Many people don’t give much thought to their professional references — until they need them. At that point, there’s often a mad scramble to find current contact information for former supervisors, clients, and that one guy you used to work with. Then, once you track them down, there’s no guarantee they’ll even remember you — or your work — all that well.
Compiling great professional references doesn’t have to be complicated. Use these tips to keep your reference list polished and ready for that next opportunity.
Build good relationships
Building a good reference list is first and foremost about building good relationships. It is appropriate to ask current and former supervisors, coworkers, and professional contacts to serve as references if you’ve kept in touch and they can provide an accurate representation of your abilities. Connecting through LinkedIn or at meet-ups or conferences will help you build your reference network. Remove anyone from your list with whom you’ve lost touch or who can no longer speak about your current skills.
Seek out a supervisor
You don’t have to include your current supervisor, but you should include someone from a supervisory role on your list. Find someone at your organization that you trust to keep your job search confidential and who can speak about you and your work from a leadership perspective. If a potential employer would like your current supervisor to be a reference, contact the hiring manager and explain your situation. Most companies will accept another supervisory reference.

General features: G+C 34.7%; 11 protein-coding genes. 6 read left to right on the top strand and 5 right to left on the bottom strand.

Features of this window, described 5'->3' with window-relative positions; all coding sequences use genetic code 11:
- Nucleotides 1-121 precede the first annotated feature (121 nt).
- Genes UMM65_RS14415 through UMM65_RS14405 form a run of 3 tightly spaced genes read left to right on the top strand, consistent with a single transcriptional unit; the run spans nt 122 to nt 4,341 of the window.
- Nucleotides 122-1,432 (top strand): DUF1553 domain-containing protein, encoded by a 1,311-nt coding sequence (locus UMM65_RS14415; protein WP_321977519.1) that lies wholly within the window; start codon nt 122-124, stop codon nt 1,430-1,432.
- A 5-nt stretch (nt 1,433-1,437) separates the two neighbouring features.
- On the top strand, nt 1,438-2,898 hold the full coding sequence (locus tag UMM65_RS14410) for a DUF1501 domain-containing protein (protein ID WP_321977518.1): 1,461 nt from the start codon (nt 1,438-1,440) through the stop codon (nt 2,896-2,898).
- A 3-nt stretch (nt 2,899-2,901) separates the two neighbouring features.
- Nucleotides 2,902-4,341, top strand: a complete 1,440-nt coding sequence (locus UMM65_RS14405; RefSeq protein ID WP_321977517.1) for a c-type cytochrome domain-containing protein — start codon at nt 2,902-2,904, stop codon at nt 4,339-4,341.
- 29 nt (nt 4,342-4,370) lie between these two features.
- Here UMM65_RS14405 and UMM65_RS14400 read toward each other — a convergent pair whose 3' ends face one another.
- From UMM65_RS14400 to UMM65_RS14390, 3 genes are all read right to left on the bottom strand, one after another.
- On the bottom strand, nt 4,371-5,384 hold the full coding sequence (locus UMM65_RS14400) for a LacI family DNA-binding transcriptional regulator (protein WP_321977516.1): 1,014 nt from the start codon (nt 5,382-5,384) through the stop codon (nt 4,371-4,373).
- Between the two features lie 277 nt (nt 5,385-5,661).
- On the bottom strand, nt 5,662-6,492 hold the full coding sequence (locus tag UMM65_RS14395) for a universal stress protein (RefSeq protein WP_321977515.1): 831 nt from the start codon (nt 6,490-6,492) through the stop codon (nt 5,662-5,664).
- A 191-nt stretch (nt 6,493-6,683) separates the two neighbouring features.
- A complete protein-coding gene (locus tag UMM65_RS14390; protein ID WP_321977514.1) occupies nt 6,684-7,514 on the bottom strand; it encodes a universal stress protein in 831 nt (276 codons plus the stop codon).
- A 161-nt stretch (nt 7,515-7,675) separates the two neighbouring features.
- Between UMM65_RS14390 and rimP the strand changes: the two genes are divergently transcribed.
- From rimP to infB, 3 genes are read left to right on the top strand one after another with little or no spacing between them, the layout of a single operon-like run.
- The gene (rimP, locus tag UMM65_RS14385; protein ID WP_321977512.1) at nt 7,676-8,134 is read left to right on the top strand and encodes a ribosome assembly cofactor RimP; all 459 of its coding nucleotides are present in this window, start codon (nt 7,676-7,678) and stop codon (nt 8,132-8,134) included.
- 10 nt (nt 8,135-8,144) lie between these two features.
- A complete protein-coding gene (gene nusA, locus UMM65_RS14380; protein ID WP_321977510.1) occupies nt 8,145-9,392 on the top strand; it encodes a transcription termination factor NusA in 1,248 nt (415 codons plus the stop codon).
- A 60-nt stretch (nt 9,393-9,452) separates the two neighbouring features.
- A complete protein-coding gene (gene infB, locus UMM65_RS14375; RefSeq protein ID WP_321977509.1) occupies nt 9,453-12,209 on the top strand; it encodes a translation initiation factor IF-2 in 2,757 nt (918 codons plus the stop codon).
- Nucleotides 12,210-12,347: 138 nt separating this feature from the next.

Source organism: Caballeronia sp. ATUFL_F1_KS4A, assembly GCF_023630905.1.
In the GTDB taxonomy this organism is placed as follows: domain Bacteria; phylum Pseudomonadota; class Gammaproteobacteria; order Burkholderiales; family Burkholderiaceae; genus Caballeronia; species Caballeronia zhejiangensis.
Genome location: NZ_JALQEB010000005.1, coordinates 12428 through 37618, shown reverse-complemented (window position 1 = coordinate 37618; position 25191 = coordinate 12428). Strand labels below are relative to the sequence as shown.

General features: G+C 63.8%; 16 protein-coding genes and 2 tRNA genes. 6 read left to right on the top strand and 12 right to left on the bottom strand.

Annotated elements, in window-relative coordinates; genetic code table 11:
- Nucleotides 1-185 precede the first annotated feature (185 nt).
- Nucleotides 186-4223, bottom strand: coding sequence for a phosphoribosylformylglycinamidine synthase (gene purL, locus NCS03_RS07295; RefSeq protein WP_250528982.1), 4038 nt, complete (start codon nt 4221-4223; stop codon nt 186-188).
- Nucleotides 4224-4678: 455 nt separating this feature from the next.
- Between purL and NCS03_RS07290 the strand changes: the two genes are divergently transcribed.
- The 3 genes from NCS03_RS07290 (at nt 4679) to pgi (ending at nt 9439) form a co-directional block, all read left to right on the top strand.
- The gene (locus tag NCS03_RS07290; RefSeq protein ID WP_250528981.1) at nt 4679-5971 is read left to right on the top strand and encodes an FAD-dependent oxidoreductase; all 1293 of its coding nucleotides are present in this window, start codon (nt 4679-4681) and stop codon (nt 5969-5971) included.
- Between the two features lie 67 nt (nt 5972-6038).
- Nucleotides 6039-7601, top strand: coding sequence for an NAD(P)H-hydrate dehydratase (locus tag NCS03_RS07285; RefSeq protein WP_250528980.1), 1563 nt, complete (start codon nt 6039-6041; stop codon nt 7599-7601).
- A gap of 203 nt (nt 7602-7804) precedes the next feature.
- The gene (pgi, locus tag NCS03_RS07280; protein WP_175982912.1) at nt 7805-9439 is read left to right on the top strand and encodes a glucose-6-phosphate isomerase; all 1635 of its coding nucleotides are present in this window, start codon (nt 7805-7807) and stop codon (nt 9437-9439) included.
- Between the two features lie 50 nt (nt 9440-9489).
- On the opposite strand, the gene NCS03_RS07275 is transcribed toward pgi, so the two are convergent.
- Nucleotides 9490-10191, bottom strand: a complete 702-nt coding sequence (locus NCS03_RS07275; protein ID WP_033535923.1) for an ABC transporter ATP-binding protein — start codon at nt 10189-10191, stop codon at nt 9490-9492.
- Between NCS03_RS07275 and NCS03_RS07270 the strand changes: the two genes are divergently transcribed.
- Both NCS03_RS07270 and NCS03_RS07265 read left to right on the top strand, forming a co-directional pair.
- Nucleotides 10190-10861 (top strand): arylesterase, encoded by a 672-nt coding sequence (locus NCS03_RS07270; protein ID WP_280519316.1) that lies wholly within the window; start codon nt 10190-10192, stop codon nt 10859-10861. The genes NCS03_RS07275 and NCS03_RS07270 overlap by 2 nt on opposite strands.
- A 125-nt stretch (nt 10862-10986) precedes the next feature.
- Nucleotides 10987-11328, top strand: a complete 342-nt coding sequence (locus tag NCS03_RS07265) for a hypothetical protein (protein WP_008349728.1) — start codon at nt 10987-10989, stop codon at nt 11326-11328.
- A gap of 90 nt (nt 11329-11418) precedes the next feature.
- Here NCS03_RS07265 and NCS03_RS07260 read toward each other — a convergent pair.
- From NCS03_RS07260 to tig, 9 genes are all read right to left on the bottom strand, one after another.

Use volunteer experience
Those who know you from your volunteer work can make great professional references and may speak about your skills in new or different ways. Maybe you’re applying for a job that requires leadership experience and you’ve organized a team for a local nonprofit. Ask if someone from that nonprofit will serve as a reference, and then be sure to include your volunteer role on your resume.
Practice good etiquette
Always ask others if they’re willing to serve as a professional reference, let them know why you’re asking, and find out how they prefer to be contacted. Tailor your reference list to the job you’re seeking, listing references in order of importance. Make sure to include a brief explanation about how you know each person.
Keeping your reference list up to date and at the ready can prevent undue stress during your next job search. If you’re not currently on the hunt for a new position, don’t forget to reach out occasionally to those who could serve as references in the future. When the time comes, you’ll be able to draw from your pool of qualified contacts to create the right reference list for your next role.
Career Corner is a monthly feature written by UW-Madison’s Continuing Studies staff. Elizabeth Schrimpf, a career counselor, can be reached at email@example.com.